Browne, Arthur (1756?–1805), lawyer, legal and classical scholar, and MP, was born probably in Newport, Rhode Island, North America, the only son of Marmaduke Browne (1731–71), rector of Trinity church, Newport, and later a founding fellow of Rhode Island College (from 1804 Brown University), and Anne Franklin (d. 1767) of Bristol. His grandfather the Rev. Arthur Browne (1699–1773), a native of Co. Louth and a graduate of TCD (1726), emigrated to Rhode Island in 1729 as a protestant missionary for the Society for the Propagation of the Gospel in Foreign Parts; Marmaduke was also educated at Trinity (BA 1754, MA 1770) and from 1755 performed missionary work in New England for the same society. Arthur was educated in Newport and was admitted to Harvard College, Massachusetts, in 1771 but never studied there. Instead, after his father died (16 March 1771) of fever contracted on a long voyage from Ireland, he was sent to TCD (March 1772), with the financial help of the Newport congregation. At Trinity he was assisted by his father's friends, notably John Forsayeth, senior fellow and professor of laws (1782–5), but largely advanced on merit. He won a scholarship in 1774, graduating BA (1776), MA (1779), LLB (1780), and LLD (1784), entered the Middle Temple in London in 1777, and was called to the bar at King's Inns (1779). Elected junior fellow of TCD in 1777, he was appointed junior proctor of Dublin University (1784), senior fellow (1795), senior proctor, and vicar-general of the diocese of Kildare.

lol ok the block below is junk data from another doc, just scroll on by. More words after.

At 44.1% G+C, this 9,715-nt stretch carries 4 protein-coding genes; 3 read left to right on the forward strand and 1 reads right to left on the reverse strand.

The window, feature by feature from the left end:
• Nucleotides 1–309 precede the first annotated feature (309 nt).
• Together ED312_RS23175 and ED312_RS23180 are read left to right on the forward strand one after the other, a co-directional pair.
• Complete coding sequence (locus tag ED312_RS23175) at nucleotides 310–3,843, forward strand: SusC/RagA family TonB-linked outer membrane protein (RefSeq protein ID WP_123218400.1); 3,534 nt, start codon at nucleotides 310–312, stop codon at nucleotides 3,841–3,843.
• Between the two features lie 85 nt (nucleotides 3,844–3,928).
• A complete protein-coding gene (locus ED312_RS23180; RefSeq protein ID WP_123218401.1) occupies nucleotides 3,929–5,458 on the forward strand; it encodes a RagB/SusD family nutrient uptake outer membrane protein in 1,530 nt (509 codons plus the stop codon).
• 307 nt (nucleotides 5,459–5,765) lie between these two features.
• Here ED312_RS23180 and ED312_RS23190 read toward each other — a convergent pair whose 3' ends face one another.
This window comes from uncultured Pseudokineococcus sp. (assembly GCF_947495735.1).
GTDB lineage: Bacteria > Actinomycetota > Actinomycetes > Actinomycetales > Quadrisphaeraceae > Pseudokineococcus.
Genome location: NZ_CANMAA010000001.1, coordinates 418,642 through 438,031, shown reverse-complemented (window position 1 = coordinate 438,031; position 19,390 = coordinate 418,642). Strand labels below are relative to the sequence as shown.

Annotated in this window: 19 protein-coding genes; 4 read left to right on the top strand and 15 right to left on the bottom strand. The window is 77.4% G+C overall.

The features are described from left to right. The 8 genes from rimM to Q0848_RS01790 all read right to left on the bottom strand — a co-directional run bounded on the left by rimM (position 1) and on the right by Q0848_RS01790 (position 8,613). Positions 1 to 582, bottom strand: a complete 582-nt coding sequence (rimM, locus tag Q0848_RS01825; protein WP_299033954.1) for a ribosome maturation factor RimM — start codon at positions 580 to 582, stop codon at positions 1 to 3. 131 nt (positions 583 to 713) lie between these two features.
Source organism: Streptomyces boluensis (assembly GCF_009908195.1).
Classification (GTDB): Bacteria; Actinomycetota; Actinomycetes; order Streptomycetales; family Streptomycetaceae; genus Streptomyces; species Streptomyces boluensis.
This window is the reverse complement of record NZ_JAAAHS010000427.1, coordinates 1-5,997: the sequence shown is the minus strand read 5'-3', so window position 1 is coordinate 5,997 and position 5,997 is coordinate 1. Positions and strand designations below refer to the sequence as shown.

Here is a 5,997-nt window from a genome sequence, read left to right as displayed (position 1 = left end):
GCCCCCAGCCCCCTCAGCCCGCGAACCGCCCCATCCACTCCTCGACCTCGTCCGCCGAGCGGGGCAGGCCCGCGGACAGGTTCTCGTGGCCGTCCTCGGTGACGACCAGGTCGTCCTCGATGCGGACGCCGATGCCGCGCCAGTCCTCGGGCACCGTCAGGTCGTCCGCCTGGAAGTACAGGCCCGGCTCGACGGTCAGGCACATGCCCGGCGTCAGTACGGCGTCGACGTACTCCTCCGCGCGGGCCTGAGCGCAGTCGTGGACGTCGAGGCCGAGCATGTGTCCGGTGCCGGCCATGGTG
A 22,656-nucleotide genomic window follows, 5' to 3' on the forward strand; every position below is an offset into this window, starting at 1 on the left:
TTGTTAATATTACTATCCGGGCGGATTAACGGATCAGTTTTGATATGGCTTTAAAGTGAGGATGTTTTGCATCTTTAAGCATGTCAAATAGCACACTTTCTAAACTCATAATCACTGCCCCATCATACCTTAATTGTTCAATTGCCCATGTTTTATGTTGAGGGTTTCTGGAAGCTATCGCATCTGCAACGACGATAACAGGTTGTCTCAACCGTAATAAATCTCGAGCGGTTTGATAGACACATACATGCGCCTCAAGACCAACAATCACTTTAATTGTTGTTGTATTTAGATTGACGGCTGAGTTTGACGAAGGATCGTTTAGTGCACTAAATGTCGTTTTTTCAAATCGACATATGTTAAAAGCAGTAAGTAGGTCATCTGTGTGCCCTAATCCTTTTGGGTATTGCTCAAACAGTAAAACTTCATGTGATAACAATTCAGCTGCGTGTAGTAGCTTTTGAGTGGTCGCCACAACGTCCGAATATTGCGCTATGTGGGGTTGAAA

At the bar he built up a thriving legal practice, especially in admiralty cases, and was appointed KC (1795). In a celebrated case in 1789–90 he represented John Magee (qv), editor of the Dublin Evening Post, who was sued for libel by Richard Daly (qv), manager of the Theatre Royal. This drew attention to the use of judicial fiats to interfere with press freedom, and although Browne lost the case he helped to create such a public outcry against fiats that they were not used again against the press. Appointed regius professor of civil and canon law (1785), he was popular with students and, unlike many of his predecessors, took his academic duties seriously. He published A compendious view of the civil law and of the law of the admiralty (2 vols, 1797, 1799), a work that drew on his great classical and historical knowledge and was a model of clear analysis and exposition. Republished in London (1803) and New York (1840), it had a major influence on American maritime law. He also published A compendious view of the ecclesiastical law (1799). He had a detailed knowledge of international law, pioneered its teaching in Trinity, and is generally recognised as one of the most able and learned academic lawyers ever to teach there. Regius professor of Greek (1792–5, 1797–9, 1801–5) and MRIA (1797), he contributed articles on Roman history and Greek tenses to the Transactions of the RIA. In imitation of Montaigne, he published Miscellaneous sketches, or hints for essays (2 vols, 1798), a work that ranged over religion, literature, and law. He read widely in Greek, Latin, French, Italian, and Spanish, had a working knowledge of German, Hebrew, and Persian, and published a philological study, ‘Beauty and heart, an allegory’; translated from the Persian (1801). He also contributed several articles on Irish antiquities to the RIA's Transactions.